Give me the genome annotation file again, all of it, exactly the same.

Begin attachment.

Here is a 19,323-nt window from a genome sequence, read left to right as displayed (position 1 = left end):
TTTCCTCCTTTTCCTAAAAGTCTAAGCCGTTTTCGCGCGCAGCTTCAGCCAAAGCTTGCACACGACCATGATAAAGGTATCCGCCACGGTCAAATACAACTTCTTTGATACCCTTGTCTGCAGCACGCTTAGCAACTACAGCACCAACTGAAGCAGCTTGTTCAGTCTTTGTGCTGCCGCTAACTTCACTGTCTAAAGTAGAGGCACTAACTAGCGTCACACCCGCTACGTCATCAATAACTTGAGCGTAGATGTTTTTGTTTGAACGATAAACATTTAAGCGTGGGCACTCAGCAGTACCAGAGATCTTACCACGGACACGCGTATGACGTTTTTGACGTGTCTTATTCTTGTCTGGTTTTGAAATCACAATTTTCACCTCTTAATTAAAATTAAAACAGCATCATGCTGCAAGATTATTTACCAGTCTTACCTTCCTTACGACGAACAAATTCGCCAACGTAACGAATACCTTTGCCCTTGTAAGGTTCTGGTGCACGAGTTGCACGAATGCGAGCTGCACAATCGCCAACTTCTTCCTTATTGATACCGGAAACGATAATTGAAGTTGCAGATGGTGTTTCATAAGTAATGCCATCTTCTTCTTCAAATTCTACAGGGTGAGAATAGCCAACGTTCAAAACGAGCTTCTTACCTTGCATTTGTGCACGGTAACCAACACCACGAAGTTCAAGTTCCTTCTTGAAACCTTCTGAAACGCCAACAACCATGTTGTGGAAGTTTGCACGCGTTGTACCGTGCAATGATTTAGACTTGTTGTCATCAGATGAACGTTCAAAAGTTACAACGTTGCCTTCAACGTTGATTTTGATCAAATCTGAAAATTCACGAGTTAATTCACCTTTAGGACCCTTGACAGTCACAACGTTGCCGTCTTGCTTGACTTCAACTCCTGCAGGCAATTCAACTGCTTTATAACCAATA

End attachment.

Here is a 19,323-nt window from a genome sequence, read left to right as displayed (position 1 = left end):
TTTCCTCCTTTTCCTAAAAGTCTAAGCCGTTTTCGCGCGCAGCTTCAGCCAAAGCTTGCACACGACCATGATAAAGGTATCCGCCACGGTCAAATACAACTTCTTTGATACCCTTGTCTGCAGCACGCTTAGCAACTACAGCACCAACTGAAGCAGCTTGTTCAGTCTTTGTGCTGCCGCTAACTTCACTGTCTAAAGTAGAGGCACTAACTAGCGTCACACCCGCTACGTCATCAATAACTTGAGCGTAGATGTTTTTGTTTGAACGATAAACATTTAAGCGTGGGCACTCAGCAGTACCAGAGATCTTACCACGGACACGCGTATGACGTTTTTGACGTGTCTTATTCTTGTCTGGTTTTGAAATCACAATTTTCACCTCTTAATTAAAATTAAAACAGCATCATGCTGCAAGATTATTTACCAGTCTTACCTTCCTTACGACGAACAAATTCGCCAACGTAACGAATACCTTTGCCCTTGTAAGGTTCTGGTGCACGAGTTGCACGAATGCGAGCTGCACAATCGCCAACTTCTTCCTTATTGATACCGGAAACGATAATTGAAGTTGCAGATGGTGTTTCATAAGTAATGCCATCTTCTTCTTCAAATTCTACAGGGTGAGAATAGCCAACGTTCAAAACGAGCTTCTTACCTTGCATTTGTGCACGGTAACCAACACCACGAAGTTCAAGTTCCTTCTTGAAACCTTCTGAAACGCCAACAACCATGTTGTGGAAGTTTGCACGCGTTGTACCGTGCAATGATTTAGACTTGTTGTCATCAGATGAACGTTCAAAAGTTACAACGTTGCCTTCAACGTTGATTTTGATCAAATCTGAAAATTCACGAGTTAATTCACCTTTAGGACCCTTGACAGTCACAACGTTGCCGTCTTGCTTGACTTCAACTCCTGCAGGCAATTCAACTGCTTTATAACCAATA